6.2. Biocontrol

    Biological control may be a promising method to control Verticillium wilt, given that most current management methods have limited efficiency. Various microorganisms have been tested against V. dahliae, such as bacteria Bacillus subtilis and B. velezensis [126], and fungi including Burkholderia gladioli [127], Gliocladium spp., Penicillium sp. [128][129], Trichoderma spp. [130], Talaromyces flavus [131], and even V. klebahnii and V. isaacii with low pathogenicity [132]. Though most of the microorganisms are found to be effective in trials, most of the trials were carried out in greenhouses or with sterilized soil, with only a few verified in field conditions. Larena et al. [129] conducted a field assay using P. oxalicum and concluded that seedlings needed to be treated with 106–107 CFU/g of the biocontrol agent around a week before transplanting to achieve a sufficient level of control, but only in a certain soil type (loam soil, pH = 7.0), and the formulation may not be feasible for tomato mass production due to the high CFU density requirement.
    The application of organic amendments is known as another approach for crop disease biocontrol. It has long been known that bloodmeal and fishmeal can eliminate the incidence of Verticillium wilt in tomato [120]. Compared to animal-based amendments (manure), plant-based amendments not only support beneficial microbial activities but also have greater efficiency on pathogens due to deleterious chemicals produced by the plants, in addition to supporting beneficial microbial activities [133]. Giotis et al. [134] concluded that fresh Brassica tissue, household waste compost, and composted cow manure significantly reduced soilborne disease severity of tomato Verticillium wilt, with enhanced plant growth. Similar results were also achieved by Kadoglidou et al. [135], who applied soil incorporated spearmint and oregano-dried plant material, which caused disease suppression resulting in increased fruit yields of tomatoes inoculated with V. dahliae. Moreover, Ait Rahou et al. [136] used compost based on green waste (quackgrass) to greenhouse tomatoes inoculated with Verticillium and concluded that growth regulators directly produced by the microorganisms in the compost improved plant growth significantly. However, when Lazarovits et al. [137] applied compost made from sewage sludge to suppress V. dahliae in tomato plants, phytotoxicity was detected over one month, which may have been due to the excessive accumulation of plant-toxic heavy metals in soils. To conclude, though organic amendments may be useful for Verticillium wilt management, they may also carry toxic compounds which may lead to undesired effects.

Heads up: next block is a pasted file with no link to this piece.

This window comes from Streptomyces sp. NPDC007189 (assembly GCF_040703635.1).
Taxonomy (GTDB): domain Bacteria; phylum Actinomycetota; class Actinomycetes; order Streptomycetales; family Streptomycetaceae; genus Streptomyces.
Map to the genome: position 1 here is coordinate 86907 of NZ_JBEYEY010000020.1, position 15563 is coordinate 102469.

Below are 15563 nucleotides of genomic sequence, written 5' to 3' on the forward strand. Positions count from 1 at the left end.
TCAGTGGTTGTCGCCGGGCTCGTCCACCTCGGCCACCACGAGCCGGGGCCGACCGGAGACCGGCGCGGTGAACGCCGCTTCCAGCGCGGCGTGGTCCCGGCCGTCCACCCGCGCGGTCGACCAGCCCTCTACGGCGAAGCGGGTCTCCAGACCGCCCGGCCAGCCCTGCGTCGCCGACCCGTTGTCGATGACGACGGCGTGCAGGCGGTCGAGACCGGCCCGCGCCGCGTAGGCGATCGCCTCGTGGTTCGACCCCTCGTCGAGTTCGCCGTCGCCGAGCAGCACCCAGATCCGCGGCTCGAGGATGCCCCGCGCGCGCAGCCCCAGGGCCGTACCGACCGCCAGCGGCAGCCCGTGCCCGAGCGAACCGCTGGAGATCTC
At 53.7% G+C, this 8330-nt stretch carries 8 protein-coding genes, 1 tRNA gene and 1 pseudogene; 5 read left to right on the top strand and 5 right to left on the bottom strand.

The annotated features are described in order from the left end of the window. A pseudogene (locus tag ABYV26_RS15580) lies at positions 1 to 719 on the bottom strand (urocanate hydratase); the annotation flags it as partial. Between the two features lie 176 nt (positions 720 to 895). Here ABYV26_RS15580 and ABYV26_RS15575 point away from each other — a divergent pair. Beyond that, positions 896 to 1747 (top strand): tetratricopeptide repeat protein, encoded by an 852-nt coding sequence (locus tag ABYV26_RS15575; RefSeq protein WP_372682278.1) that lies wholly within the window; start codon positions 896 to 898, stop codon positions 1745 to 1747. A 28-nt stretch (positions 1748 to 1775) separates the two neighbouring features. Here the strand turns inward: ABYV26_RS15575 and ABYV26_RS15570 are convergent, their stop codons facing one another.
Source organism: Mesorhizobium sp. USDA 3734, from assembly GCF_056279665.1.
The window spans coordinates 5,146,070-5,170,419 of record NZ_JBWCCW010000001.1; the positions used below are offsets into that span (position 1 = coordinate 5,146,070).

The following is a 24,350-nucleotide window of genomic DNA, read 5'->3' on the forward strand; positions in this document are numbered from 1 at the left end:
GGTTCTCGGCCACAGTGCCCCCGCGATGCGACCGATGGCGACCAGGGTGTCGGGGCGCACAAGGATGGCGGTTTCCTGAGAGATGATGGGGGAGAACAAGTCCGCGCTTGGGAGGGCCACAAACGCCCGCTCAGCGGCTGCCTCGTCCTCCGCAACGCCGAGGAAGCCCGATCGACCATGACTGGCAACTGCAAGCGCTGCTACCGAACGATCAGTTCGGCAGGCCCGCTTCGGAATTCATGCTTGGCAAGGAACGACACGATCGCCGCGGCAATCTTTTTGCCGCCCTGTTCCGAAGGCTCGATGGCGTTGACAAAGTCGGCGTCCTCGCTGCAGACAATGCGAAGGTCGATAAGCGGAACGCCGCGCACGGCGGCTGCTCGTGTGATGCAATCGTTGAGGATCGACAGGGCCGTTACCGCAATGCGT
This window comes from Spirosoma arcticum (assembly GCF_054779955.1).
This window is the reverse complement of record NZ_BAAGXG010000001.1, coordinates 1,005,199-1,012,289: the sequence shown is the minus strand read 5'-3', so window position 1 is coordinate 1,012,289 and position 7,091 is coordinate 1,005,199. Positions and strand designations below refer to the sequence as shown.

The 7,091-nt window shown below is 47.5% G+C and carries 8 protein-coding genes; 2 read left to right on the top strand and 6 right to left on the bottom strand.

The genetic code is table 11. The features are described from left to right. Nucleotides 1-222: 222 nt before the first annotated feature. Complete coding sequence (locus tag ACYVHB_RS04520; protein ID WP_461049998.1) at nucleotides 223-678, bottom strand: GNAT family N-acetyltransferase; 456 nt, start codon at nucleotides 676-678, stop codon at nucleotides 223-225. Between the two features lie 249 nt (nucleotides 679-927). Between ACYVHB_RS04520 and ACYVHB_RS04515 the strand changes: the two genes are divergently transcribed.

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      Ma, M.; Taylor, P.W.J.; Chen, D.; Vaghefi, N.; He, J. Control Strategies of the Major Soilborne Fungal/Oomycete Diseases. Encyclopedia. Available online: (accessed on 04 June 2023).
      Ma M, Taylor PWJ, Chen D, Vaghefi N, He J. Control Strategies of the Major Soilborne Fungal/Oomycete Diseases. Encyclopedia. Available at: Accessed June 04, 2023.
      Ma, Minxiao, Paul W. J. Taylor, Deli Chen, Niloofar Vaghefi, Ji-Zheng He. "Control Strategies of the Major Soilborne Fungal/Oomycete Diseases" Encyclopedia, (accessed June 04, 2023).
      Ma, M., Taylor, P.W.J., Chen, D., Vaghefi, N., & He, J. (2023, February 15). Control Strategies of the Major Soilborne Fungal/Oomycete Diseases. In Encyclopedia.
      Ma, Minxiao, et al. "Control Strategies of the Major Soilborne Fungal/Oomycete Diseases." Encyclopedia. Web. 15 February, 2023.